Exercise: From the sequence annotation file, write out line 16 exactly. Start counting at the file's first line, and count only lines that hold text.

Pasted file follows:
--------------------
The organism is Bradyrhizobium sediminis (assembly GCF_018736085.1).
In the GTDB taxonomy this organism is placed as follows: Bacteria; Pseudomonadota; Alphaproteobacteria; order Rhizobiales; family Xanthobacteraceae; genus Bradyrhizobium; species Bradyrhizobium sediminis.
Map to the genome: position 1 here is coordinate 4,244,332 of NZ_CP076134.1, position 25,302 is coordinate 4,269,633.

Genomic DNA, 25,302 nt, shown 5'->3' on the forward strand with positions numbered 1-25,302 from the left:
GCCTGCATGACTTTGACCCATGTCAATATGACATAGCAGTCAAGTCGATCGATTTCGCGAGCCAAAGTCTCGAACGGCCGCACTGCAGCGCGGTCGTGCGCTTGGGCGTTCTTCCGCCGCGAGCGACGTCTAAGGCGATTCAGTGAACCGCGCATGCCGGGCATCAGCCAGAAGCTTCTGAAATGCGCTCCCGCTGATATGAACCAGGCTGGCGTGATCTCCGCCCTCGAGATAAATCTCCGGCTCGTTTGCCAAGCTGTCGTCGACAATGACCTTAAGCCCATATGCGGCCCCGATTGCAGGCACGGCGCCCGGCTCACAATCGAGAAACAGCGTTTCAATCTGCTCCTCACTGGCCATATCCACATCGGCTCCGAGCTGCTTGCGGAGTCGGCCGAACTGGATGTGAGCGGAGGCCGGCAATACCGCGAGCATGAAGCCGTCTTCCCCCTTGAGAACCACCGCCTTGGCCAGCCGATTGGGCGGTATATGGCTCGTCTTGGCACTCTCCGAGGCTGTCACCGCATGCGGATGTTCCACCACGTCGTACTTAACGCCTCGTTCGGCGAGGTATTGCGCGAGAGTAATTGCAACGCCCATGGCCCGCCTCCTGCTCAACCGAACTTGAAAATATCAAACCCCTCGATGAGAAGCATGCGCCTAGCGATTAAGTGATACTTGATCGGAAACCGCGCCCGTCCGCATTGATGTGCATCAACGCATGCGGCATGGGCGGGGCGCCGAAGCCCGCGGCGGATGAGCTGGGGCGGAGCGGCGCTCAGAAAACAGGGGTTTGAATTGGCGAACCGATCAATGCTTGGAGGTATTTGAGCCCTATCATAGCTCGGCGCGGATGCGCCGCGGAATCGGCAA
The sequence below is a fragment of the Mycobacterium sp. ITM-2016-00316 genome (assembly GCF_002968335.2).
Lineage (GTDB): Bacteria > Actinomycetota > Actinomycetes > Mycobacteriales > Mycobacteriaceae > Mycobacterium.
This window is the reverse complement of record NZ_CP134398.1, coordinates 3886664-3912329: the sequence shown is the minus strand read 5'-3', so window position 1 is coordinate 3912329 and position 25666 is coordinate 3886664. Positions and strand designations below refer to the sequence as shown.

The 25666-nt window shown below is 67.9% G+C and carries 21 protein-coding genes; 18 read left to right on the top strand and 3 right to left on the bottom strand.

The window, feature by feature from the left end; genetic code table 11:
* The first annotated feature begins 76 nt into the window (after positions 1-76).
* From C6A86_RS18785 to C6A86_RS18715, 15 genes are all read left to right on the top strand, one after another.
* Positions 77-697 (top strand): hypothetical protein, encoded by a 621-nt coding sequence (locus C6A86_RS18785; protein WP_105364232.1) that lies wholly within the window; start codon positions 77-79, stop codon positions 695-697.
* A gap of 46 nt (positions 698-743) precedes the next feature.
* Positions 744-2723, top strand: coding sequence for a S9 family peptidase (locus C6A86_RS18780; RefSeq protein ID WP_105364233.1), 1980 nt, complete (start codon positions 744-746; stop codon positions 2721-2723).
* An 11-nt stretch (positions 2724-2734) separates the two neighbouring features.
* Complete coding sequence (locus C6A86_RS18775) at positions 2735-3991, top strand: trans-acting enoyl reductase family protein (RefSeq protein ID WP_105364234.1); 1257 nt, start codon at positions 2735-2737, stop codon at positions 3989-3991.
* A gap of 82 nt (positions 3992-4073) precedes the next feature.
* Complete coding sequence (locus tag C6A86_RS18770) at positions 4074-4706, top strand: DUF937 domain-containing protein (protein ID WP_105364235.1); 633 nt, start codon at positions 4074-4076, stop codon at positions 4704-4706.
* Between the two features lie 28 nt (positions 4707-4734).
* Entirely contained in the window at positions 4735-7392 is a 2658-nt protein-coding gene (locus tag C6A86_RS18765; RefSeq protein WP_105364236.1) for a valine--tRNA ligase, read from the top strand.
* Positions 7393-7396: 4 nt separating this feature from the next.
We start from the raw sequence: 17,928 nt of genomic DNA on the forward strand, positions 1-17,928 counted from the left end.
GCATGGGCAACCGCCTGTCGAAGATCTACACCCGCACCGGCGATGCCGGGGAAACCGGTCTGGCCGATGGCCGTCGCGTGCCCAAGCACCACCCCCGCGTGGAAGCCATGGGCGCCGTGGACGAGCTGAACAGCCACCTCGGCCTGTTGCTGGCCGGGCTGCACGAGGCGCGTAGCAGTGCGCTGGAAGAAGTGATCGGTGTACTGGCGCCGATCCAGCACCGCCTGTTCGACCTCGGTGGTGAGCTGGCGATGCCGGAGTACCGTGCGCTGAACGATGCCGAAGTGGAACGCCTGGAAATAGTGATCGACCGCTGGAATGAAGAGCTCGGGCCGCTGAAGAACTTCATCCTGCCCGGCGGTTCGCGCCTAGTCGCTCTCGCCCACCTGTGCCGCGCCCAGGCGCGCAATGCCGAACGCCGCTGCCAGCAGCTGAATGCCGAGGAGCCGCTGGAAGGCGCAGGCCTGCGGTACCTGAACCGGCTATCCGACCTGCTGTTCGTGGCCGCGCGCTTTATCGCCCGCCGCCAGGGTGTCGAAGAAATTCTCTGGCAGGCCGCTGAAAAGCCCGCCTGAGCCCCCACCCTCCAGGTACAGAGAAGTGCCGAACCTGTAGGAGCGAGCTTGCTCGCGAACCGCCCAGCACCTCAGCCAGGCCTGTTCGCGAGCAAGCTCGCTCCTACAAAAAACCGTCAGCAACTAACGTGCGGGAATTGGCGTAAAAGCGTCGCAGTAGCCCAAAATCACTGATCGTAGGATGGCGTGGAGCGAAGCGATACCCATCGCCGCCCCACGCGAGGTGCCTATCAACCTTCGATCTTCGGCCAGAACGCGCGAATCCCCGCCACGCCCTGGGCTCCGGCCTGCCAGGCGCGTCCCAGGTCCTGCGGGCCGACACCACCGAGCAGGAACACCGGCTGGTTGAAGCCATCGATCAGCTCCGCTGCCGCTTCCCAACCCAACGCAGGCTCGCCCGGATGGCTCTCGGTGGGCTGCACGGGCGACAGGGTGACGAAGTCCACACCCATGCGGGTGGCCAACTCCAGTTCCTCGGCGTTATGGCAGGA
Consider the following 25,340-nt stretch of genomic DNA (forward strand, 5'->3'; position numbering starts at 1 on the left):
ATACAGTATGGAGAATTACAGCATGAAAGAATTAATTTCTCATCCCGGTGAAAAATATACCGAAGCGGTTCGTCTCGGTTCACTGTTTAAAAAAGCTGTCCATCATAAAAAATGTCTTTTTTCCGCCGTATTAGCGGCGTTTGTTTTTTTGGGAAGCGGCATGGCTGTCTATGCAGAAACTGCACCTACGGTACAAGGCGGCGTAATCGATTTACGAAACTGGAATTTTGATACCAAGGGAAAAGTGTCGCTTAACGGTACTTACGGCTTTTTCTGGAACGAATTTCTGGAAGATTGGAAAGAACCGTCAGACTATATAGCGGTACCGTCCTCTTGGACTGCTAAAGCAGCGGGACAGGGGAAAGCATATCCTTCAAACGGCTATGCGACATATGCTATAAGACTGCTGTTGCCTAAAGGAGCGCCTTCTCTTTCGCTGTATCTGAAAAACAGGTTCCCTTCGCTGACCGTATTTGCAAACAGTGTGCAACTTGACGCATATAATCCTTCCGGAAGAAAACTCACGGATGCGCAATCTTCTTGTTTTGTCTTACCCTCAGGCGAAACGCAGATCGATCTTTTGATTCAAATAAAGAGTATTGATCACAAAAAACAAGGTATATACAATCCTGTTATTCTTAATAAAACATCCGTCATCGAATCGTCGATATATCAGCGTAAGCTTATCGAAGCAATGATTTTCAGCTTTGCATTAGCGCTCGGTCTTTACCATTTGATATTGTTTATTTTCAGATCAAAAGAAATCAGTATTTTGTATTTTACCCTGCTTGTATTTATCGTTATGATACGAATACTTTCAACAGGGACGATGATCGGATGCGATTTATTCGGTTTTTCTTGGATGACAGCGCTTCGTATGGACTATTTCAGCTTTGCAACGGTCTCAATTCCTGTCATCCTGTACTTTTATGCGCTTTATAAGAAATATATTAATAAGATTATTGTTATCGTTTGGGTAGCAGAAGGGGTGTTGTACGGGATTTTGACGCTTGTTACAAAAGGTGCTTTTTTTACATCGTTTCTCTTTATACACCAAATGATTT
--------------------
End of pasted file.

* An 11-nt stretch (positions 2724-2734) separates the two neighbouring features.